I feel as though what I have in front of me is mental architecture seeking its place in space.
– Olivier Kaeppelin
Paul Pagk is an abstract painter whose painterly language is one of dualities and discovery. His work invites the viewer to slow down the act of perception, that is to ‘look’, ‘feel’, and perhaps ‘see’. While his compositional style communicates a minimalist approach to form, Pagk plays with the flatness of the picture plane through his use of free hand linework and gestural abstraction, subtle though it may be in places. And yet, it is neither on spatial illusion, nor on process that Pagk insists in his practice. The object that is the painting itself is the form of expression, as are the finely-tuned oppositional forces and personal geometries he creates to relay flattened, deconstructed subjects, each one held in suspension amidst lush fields of singular color.
The pictorial rhythms inherent in Pagk’s paintings and drawings are unmistakable. The artist’s brushstrokes, both broad and finite, have a deliberateness that manifests a fluid mind and breathing hand at work. Like architectural blueprints that have shed their skin and rearranged themselves from within, Pagk’s offbeat graphic compositions are structurally sound, but not in any rigid or mechanical sense. Whatever illusions and sensations his canvases might produce, Pagk’s stated intent is for viewers to “inhabit” his paintings and the spatial constructs therein.
“The care and attention Pagk lavishes on his paintings, his satiny, almost licked surfaces, show an artisanal sense of self-effacing craft; not to the extent of effacing the premise of a maker – Pagk’s surfaces are not the featureless, machine made skins of Minimalism – but only so far as to avoid loading every gesture with the burden of self-expression.
There is a stillness and grace to Pagk’s work that seems to owe more to a memory of Greek civilization than to any modern painter.
What strikes one most in Pagk’s paintings is the abundance of patience, both the patience of their making and the patience of how they present themselves to us. Like Brice Marden’s monochromes, but in a way all their own, Pagk’s paintings need a good deal of time to achieve their full effect. This willingness to wait, this lack of anxiety about the audience’s attention span, is remarkable in so young a painter. (Possibly it is Pagk’s mixed cultural background, his position as a ‘French’ painter actually English and Czech–transplanted from Paris to New York that helps him take such a long view.)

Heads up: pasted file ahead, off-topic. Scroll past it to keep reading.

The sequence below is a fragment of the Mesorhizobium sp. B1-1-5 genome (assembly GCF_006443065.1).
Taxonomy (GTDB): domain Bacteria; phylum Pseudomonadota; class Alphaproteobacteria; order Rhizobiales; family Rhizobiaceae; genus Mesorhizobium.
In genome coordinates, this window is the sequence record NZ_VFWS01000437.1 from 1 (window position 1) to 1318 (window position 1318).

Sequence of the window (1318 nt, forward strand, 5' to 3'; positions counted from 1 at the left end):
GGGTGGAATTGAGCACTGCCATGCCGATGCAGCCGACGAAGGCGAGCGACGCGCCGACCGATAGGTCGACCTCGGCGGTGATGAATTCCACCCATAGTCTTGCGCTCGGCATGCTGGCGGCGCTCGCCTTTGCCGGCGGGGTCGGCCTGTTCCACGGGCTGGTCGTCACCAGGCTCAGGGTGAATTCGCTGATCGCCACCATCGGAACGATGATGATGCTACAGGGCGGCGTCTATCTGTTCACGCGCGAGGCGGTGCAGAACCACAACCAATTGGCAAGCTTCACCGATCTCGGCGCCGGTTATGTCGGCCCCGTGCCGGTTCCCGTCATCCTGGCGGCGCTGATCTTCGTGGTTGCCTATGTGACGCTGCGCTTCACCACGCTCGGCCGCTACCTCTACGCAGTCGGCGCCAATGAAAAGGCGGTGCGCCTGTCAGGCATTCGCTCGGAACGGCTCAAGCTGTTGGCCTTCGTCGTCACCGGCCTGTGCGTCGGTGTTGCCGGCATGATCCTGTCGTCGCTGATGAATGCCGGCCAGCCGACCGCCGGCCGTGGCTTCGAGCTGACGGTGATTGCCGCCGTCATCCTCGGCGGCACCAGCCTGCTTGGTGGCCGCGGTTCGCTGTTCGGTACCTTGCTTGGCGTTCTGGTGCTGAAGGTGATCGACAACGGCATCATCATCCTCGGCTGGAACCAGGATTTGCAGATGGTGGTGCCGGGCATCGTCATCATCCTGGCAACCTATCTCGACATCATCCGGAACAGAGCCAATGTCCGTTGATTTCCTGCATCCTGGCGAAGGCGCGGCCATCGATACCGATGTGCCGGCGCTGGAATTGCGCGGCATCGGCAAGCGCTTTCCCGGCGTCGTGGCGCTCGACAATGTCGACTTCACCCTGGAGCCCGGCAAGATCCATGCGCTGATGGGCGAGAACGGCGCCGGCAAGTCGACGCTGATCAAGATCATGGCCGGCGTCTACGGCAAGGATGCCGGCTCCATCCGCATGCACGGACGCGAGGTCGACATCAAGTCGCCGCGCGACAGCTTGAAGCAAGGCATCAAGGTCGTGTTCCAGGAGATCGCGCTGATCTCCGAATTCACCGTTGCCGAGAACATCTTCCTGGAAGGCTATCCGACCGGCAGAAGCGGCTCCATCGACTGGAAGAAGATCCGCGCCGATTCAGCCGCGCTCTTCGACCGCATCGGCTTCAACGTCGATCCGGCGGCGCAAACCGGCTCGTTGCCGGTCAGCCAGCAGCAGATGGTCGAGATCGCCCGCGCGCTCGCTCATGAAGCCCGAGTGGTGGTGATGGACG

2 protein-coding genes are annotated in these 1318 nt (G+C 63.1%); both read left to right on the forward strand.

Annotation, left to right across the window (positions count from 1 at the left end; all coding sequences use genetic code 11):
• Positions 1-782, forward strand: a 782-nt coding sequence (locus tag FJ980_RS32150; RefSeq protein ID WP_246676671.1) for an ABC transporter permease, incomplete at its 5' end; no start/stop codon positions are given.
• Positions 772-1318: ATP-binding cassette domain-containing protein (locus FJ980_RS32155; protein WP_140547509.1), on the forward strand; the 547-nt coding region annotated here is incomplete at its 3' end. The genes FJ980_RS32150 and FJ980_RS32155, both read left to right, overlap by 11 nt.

While it is true that [his works] are neither ‘last’ nor ‘first’ paintings, it is equally true that they have their own secrets and that these are well-guarded. Like inscriptions in an ancient language, they seem prepared to wait millennia if necessary before the world takes cognizance of their importance, their hidden wisdom, their arcane knowledge, their complex system of inner harmonies. One knows that, regardless, Paul Pagk will carry on constructing his human-scaled pantheons stroke by stroke, that no matter what, his paintings will continue to emit their quiet glow, like epistemological batteries.”
– Meyer Raphael Rubinstein
Text excerpt from Meyer Raphael Rubinstein, “Paul Pagk: The Survival of Pagan Geometry,” in Paul Pagk, Paintings and Drawings (New York: Thread Waxing Space, 1991).
Paul Pagk (b. 1962, Crawley, UK) lives and works in New York City. Institutional surveys of his work were recently on view at the Centre d’Arts Plastiques, Royan (2022) and the Fondation Fernet-Branca, Saint-Louis (2021), both in France. He had solo exhibitions at Galerie Jean Fournier, Paris (1987), Thread Waxing Space, New York (1991 & 1993), CRG Gallery, New York (1994 & 1995), C.R.A.C. Montbéliard, France (1999), Markus Winter, Berlin (2007), Baukunst Galerie, Cologne (2008), Galerie Eric Dupont, Paris (2014 & 2019), among others. His work was included in Singing in Unison: Artists Need to Create On the Same Scale That Society Has the Capacity to Destroy, curated by Phong H. Bui at Miguel Abreu Gallery, New York (2022). Pagk’s work is held in the permanent collections of the Fonds National d’Art Contemporain (FNAC), Paris; Les Abattoirs, Toulouse, Fonds Régional d’Art Contemporain (FRAC), Picardie, France, Springfield Museum of Art, OH, Hood Museum of Art, Dartmouth College, NH, among others.
His first solo exhibition at Miguel Abreu Gallery opens January 12, 2023.